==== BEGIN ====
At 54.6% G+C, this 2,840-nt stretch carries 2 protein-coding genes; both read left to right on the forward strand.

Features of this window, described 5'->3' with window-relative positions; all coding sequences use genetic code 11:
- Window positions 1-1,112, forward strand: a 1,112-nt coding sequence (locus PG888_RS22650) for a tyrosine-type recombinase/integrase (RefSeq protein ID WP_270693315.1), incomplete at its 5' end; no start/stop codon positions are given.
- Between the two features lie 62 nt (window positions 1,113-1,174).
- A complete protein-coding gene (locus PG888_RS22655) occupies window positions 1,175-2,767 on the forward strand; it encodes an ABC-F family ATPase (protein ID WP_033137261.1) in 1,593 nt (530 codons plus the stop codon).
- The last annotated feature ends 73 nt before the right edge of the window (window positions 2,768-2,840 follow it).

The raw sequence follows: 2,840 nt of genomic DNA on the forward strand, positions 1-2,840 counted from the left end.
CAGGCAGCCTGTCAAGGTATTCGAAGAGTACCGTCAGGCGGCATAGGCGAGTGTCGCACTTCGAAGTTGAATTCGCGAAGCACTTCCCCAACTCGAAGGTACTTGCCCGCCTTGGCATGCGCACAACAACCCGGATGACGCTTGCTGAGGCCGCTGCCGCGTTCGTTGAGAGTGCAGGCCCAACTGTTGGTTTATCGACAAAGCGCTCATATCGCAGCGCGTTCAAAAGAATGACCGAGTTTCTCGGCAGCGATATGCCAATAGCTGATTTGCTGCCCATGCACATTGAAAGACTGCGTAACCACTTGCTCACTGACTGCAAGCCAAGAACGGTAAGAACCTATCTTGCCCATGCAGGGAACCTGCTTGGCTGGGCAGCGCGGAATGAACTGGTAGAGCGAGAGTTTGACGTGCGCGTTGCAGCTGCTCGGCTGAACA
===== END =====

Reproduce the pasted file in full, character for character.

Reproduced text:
At 54.6% G+C, this 2,840-nt stretch carries 2 protein-coding genes; both read left to right on the forward strand.

Features of this window, described 5'->3' with window-relative positions; all coding sequences use genetic code 11:
- Window positions 1-1,112, forward strand: a 1,112-nt coding sequence (locus PG888_RS22650) for a tyrosine-type recombinase/integrase (RefSeq protein ID WP_270693315.1), incomplete at its 5' end; no start/stop codon positions are given.
- Between the two features lie 62 nt (window positions 1,113-1,174).
- A complete protein-coding gene (locus PG888_RS22655) occupies window positions 1,175-2,767 on the forward strand; it encodes an ABC-F family ATPase (protein ID WP_033137261.1) in 1,593 nt (530 codons plus the stop codon).
- The last annotated feature ends 73 nt before the right edge of the window (window positions 2,768-2,840 follow it).

The raw sequence follows: 2,840 nt of genomic DNA on the forward strand, positions 1-2,840 counted from the left end.
CAGGCAGCCTGTCAAGGTATTCGAAGAGTACCGTCAGGCGGCATAGGCGAGTGTCGCACTTCGAAGTTGAATTCGCGAAGCACTTCCCCAACTCGAAGGTACTTGCCCGCCTTGGCATGCGCACAACAACCCGGATGACGCTTGCTGAGGCCGCTGCCGCGTTCGTTGAGAGTGCAGGCCCAACTGTTGGTTTATCGACAAAGCGCTCATATCGCAGCGCGTTCAAAAGAATGACCGAGTTTCTCGGCAGCGATATGCCAATAGCTGATTTGCTGCCCATGCACATTGAAAGACTGCGTAACCACTTGCTCACTGACTGCAAGCCAAGAACGGTAAGAACCTATCTTGCCCATGCAGGGAACCTGCTTGGCTGGGCAGCGCGGAATGAACTGGTAGAGCGAGAGTTTGACGTGCGCGTTGCAGCTGCTCGGCTGAACA